UCL School of Management

7 July 2020

Megaproject Management: The Hostile Media Effect

According to the McKinsey Global Institute, the world should invest an average of $3.7 trillion a year in infrastructure until 2035 to meet the projected growth (Woetzel et al. 2017). Mega-projects are the preferred method to deliver infrastructure (Flyvbjerg 2014) and are more in demand than ever. Flyvberg (2011) defines some characteristics of megaprojects as; large-scale, highly complex, costs over 1 billion USD, and a complicated stakeholder environment. The megaprojects usually get national and international attention particularly as the political sphere uses these as a vehicle for economic and social development. This suggests that the outside world, especially the media have a direct influence on the project’s development.

The exposure of megaprojects to the outside world comes with increased visibility of the issues that they pose not only to the construction sector but to the nation. For example, current megaprojects in the United Kingdom, such as Tideway, High Speed 2 and Crossrail dominate the media discussion in the infrastructure environment. These projects are crucial to the development of future cities, and in some cases, such as the social infrastructure projects (hospitals), could protect us from the biggest threats to humanity, like the current global pandemic.

The media and megaprojects

Major problems with the megaprojects are that they often fall short of benefits delivery, have cost overruns and extensive time delays (Merrow 2013). The initial proposal of the California’s High-Speed Rail project stated that the project would operate in 2020. Yet, recent reports show that the operational date is now set to be 2033 (see the California High-Speed Rail Authority’s Draft 2020 Business Plan). So, what happens when these types of delays occur? With the media reporting on delays infrastructure professionals are now subject to mass criticism online and through social media. Researchers (Borcherding and Garner, 1981; Naoum et al. 2015) have found that when delays occur, the attitude of the megaproject workforce tends to negatively shift. Reports show that people become frustrated, communication patterns change and fragmentation, in an already fragmented sector, intensifies.  

This article explores the consequences of project delays on the project team, and the role of the media in these circumstances. We conducted a set of semi-structured interviews with infrastructure professionals such as Engineers, Contrsuction Managers, former Government Officals and CEOs in industries such as Rail, Oil, Property, Renewable Energy and transport in the United Kingdom.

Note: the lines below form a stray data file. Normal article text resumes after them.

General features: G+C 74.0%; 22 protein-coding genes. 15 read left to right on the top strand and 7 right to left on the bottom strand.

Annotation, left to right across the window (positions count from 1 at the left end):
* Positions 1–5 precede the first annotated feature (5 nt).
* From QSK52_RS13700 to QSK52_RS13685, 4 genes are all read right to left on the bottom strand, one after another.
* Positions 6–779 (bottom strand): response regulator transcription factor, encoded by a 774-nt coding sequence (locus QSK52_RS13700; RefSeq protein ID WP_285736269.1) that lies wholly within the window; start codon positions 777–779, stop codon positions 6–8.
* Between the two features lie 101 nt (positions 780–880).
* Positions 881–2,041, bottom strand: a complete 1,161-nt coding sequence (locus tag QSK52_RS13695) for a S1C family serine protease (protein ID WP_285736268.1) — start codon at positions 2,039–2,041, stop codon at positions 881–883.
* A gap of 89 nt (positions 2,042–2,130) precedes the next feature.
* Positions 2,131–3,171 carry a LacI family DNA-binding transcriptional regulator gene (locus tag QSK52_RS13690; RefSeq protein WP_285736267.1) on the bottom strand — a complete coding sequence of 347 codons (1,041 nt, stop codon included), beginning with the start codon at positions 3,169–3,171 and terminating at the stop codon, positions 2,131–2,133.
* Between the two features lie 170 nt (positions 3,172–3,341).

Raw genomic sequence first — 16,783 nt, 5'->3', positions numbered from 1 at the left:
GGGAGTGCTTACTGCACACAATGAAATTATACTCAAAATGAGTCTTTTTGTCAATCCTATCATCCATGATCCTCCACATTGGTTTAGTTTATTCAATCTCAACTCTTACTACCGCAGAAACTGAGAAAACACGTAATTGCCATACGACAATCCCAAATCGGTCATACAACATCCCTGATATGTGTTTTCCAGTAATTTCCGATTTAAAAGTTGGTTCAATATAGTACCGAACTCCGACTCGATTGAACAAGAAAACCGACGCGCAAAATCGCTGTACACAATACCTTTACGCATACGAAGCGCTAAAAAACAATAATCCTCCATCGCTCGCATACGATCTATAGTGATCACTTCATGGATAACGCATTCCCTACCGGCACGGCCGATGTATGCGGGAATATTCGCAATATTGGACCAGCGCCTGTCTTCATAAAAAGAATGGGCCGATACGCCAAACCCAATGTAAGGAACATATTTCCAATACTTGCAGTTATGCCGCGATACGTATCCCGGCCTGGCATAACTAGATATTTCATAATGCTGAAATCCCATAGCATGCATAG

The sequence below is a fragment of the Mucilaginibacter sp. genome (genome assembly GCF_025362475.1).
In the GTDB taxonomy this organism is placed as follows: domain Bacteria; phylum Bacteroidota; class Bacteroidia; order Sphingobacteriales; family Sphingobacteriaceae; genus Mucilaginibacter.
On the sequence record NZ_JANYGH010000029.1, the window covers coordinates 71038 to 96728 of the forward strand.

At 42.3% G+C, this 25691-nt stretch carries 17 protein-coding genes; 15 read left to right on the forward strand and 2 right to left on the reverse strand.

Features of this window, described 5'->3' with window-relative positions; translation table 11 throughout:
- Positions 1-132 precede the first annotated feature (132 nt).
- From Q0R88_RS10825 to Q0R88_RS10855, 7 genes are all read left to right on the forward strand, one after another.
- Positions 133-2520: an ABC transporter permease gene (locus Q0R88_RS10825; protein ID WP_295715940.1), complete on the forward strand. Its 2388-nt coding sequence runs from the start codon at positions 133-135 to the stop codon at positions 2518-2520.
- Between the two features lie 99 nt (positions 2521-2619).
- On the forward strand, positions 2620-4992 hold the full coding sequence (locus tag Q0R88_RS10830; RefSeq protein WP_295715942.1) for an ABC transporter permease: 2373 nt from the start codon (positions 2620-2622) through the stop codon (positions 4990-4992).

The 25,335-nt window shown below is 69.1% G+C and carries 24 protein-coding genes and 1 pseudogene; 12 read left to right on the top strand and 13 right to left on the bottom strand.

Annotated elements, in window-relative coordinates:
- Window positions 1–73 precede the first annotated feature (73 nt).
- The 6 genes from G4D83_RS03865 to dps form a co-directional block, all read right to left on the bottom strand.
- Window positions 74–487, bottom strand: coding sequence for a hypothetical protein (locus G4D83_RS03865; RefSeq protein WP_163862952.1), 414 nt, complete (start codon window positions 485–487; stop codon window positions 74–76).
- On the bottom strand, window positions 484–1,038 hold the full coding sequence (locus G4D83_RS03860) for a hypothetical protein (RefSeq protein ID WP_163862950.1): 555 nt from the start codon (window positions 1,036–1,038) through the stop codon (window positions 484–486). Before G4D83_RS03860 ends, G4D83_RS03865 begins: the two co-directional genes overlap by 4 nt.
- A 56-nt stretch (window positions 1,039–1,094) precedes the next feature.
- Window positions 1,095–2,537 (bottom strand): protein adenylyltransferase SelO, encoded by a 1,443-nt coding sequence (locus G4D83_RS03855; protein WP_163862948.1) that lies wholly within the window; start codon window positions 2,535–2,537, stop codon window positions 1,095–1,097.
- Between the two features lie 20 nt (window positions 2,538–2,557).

From these interviews, we found in particular that (social) media plays a significant role in the (negative) changing attitude in a megaproject team: this is called the “Hostile Media Effect” (Valllone et al, 1985). This effect focuses on the tendency of mainstream media outlets to report on issues, sometimes fairly, but sometimes highly biased. Most of megaprojects are highly politicised, thus we found hidden agendas (Kingdon 1995) highlighting certain parts that will resonate with the biases of their readers. That is, the media (specially detractors) usually highlights one side of the coin: the mistakes. For example, the Heathrow Terminal 5 project was presented as a disaster in the early stages, yet there were elements, such as the Terminal 5 Agreement, risk management and learning elements that were extremely innovative and were even replicated on other megaprojects in the UK (Davies et al. 2009). One interviewee sums up the view on the way media covers these projects:

“A lot of media reports are quite dismissive and, I supposed, disrespectful. They don’t understand the detail of these projects, or the why. They are often just critical. Which might often affect your pride and value in a project.”

Unrealistic time frames

Additionally, the interviews showed that scope creep is a common problem for megaprojects, as the first programme that is identified is rarely the final delivery schedule, particularly for the high levels of uncertainty that these projects face. Practitioners during the interviews recognised that it gets complicated to set up realistic timescales when scope creep and lack of detailed design are unavailable from the start.